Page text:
Fun size Mike & Ike’s (50 calories): Water aerobics for 15 minutes.
Fun size Reese’s (110 calories): 16 minutes on the exercise bike.
Fun size Skittles (80 calories): Rake leaves for 22 minutes.
Fun size Twix (80 calories): 28 minutes of vacuuming.
We need to give people a break. A break from pop-up ads proclaiming the latest miracle food. A break from digital billboards along the highway that alternate between sculpted bodies selling gym memberships and McDonald’s French fries. A break from commercials and spam telling them what to eat and what not to eat.
Give them a break with our “I Am…” poster! It’s the antidote to the noisy, conflicting, all-or-nothing messages about food and health that we’re all bombarded with every day.
“I Am…” is a motivational health poster that emphasizes the steps on your journey to a life of health and well-being. Affirmations serve as gentle reminders for:
Self-care: sleeping enough, forgiving a setback.
Diet: eating mindfully when hungry, loving fruits & veggies.
Gut health and microbiome are hot topics that go together. Like most hot topics, there’s a lot of misinformation out there. Teach your audience the facts with our Microbiome and Gut Health PowerPoint show.
Our presentation covers all the basics, answering the questions your clients are asking:
What exactly is the microbiome?
What factors affect the microbiome?
Can I change my microbiome?
How does my microbiome affect my health?
What foods play a role in a healthy microbiome?
What are probiotic supplements and should I take them?
Our PowerPoint show has everything you need for an interactive, informative class on the microbiome. We give you many options so you can adapt the presentation according to your audience, time-frame, and available technology. Purchase our show or use our ideas in yours to include:
“Taking Care of Your Gut” – a handout your clients can take home with them.
Click a link to watch all or part of “How our microbes make us who we are,” a TED Talk by Rob Knight, PhD.
A pop quiz to engage your audience and see what they’ve learned.
Click on a variety of links to access the latest research and information. Nature has a great one here.
Research on the microbiome is exciting, but there’s still a lot to learn.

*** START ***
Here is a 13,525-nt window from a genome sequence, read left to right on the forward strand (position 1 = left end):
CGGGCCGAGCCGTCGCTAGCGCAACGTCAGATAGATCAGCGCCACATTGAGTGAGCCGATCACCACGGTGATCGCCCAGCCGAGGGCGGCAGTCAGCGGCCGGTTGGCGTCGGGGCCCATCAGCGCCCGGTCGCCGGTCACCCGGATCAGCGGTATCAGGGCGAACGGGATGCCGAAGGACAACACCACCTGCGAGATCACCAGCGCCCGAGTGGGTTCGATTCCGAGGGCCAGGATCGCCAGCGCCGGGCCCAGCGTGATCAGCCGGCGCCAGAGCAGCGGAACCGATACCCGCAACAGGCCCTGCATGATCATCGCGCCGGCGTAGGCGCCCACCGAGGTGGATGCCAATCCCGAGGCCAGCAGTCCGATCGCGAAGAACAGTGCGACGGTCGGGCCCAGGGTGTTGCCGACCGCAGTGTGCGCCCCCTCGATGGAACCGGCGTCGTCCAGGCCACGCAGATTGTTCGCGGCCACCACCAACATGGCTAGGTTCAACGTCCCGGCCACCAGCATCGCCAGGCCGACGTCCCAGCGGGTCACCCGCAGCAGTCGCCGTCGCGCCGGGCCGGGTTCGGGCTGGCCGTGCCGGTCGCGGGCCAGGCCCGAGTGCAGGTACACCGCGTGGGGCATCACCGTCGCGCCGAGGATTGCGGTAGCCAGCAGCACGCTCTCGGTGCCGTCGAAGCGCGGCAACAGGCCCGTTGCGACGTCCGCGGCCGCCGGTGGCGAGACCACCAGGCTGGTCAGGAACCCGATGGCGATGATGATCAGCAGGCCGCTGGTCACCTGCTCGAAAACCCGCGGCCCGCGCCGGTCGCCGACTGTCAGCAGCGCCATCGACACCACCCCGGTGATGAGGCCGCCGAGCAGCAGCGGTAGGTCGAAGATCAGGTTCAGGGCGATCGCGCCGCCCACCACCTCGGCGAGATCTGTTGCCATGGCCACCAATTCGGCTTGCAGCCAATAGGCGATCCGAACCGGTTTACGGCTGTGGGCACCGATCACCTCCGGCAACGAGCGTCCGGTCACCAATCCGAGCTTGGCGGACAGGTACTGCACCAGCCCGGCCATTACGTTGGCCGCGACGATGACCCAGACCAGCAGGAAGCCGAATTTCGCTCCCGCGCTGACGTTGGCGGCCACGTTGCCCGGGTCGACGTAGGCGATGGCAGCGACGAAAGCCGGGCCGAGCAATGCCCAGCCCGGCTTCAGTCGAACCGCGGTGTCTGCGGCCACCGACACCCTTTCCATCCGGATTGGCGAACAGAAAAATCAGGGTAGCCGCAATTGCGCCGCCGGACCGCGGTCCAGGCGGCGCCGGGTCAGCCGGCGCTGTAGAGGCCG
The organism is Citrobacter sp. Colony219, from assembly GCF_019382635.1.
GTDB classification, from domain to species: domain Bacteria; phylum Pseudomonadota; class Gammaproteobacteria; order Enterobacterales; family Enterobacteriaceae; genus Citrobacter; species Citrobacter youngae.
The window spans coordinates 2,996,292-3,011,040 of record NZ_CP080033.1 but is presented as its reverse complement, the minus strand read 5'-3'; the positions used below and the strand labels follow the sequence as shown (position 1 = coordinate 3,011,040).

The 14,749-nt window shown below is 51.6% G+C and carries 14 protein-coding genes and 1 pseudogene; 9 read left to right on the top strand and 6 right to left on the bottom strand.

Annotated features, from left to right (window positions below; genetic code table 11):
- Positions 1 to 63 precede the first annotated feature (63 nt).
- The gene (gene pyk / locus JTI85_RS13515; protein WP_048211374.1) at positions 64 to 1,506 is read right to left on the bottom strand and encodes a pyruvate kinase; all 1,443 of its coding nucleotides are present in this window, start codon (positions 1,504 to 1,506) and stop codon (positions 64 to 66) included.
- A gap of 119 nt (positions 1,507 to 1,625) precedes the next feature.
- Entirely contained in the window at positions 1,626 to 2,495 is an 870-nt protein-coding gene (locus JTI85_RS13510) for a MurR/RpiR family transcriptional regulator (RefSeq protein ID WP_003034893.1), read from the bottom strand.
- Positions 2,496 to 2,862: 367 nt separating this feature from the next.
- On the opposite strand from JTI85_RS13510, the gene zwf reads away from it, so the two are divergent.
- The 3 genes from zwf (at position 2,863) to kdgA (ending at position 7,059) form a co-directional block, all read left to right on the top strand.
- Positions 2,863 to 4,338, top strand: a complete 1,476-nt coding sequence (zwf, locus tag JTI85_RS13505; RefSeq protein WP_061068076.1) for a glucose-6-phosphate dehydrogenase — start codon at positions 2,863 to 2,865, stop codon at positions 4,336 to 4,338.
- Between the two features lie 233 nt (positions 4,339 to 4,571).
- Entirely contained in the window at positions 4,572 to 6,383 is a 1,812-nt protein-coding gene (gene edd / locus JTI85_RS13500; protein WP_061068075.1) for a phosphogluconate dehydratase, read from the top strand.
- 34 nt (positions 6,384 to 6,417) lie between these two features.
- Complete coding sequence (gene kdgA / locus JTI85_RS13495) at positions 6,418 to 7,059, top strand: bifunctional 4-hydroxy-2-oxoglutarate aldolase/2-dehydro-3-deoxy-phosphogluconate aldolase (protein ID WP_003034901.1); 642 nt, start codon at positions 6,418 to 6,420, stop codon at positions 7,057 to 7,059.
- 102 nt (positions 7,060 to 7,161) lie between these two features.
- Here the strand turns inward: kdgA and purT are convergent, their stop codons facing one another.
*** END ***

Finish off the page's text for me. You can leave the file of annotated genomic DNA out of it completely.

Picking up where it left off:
The bottom line: Your best bet for a healthy gut is to eat more high fiber, plant-based foods, and less processed foods and high-fat animal products. Yep, a plant-based diet wins again!
When it comes to weight loss, small equals big. That is, losing a relatively small amount of weight can bring big health benefits. This is exactly what our Lose 10% Poster teaches – modest weight loss can lead to improvements in:
This can be a comforting message for your clients who are overweight or obese. Consider this scenario:
Janie is 5’3” and weighs 200 pounds. Her doctor says, Your BMI is 35.4, which means you are obese. A normal weight for your height is between 104 and 141 pounds. Janie does the math and is instantly overwhelmed. I need to lose between 59 and 96 pounds, she tells herself. How will I ever lose that much? It will take so long! I’ll never get there!
But what if Janie talks to a registered dietitian about her weight? Losing just 10% of your body weight will make you feel better and be healthier, so let’s focus on that for now, says the RD. Ten percent of 200 is 20 pounds. Janie smiles and says, I can do that!
Here’s an activity that goes along with our poster:
Part 1: What’s Your 10%? Show participants how to calculate 10% of their body weight. They can do this using the calculator on their phone, but it would also be nice to have some inexpensive calculators on hand (get a few with big buttons). Tell them to multiply their weight by 0.10. That is their 10%. Have them write this number on an index card.
Part 2: Why do YOU want to lose your 10%? Go over the benefits of modest weight loss. Have each participant write why they want to lose 10% on the index card (“I want to lose my 10% so that I’ll have more energy and keep my blood pressure under control”). Tell them to put the index card where they’ll see it every day, as a reminder of their 10% goal and motivation.